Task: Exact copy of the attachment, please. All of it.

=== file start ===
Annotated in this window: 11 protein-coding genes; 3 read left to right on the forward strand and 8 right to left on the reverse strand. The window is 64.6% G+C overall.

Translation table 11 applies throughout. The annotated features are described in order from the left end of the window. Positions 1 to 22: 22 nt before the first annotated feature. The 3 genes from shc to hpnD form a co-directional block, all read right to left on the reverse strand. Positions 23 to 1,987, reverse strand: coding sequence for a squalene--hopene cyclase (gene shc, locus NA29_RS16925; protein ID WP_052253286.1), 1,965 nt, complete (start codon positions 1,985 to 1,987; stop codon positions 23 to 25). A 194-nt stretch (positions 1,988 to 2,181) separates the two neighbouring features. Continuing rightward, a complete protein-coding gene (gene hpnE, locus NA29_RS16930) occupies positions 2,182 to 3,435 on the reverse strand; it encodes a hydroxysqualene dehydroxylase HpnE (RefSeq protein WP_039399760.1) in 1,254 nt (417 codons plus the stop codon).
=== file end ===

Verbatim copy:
Annotated in this window: 11 protein-coding genes; 3 read left to right on the forward strand and 8 right to left on the reverse strand. The window is 64.6% G+C overall.

Translation table 11 applies throughout. The annotated features are described in order from the left end of the window. Positions 1 to 22: 22 nt before the first annotated feature. The 3 genes from shc to hpnD form a co-directional block, all read right to left on the reverse strand. Positions 23 to 1,987, reverse strand: coding sequence for a squalene--hopene cyclase (gene shc, locus NA29_RS16925; protein ID WP_052253286.1), 1,965 nt, complete (start codon positions 1,985 to 1,987; stop codon positions 23 to 25). A 194-nt stretch (positions 1,988 to 2,181) separates the two neighbouring features. Continuing rightward, a complete protein-coding gene (gene hpnE, locus NA29_RS16930) occupies positions 2,182 to 3,435 on the reverse strand; it encodes a hydroxysqualene dehydroxylase HpnE (RefSeq protein WP_039399760.1) in 1,254 nt (417 codons plus the stop codon).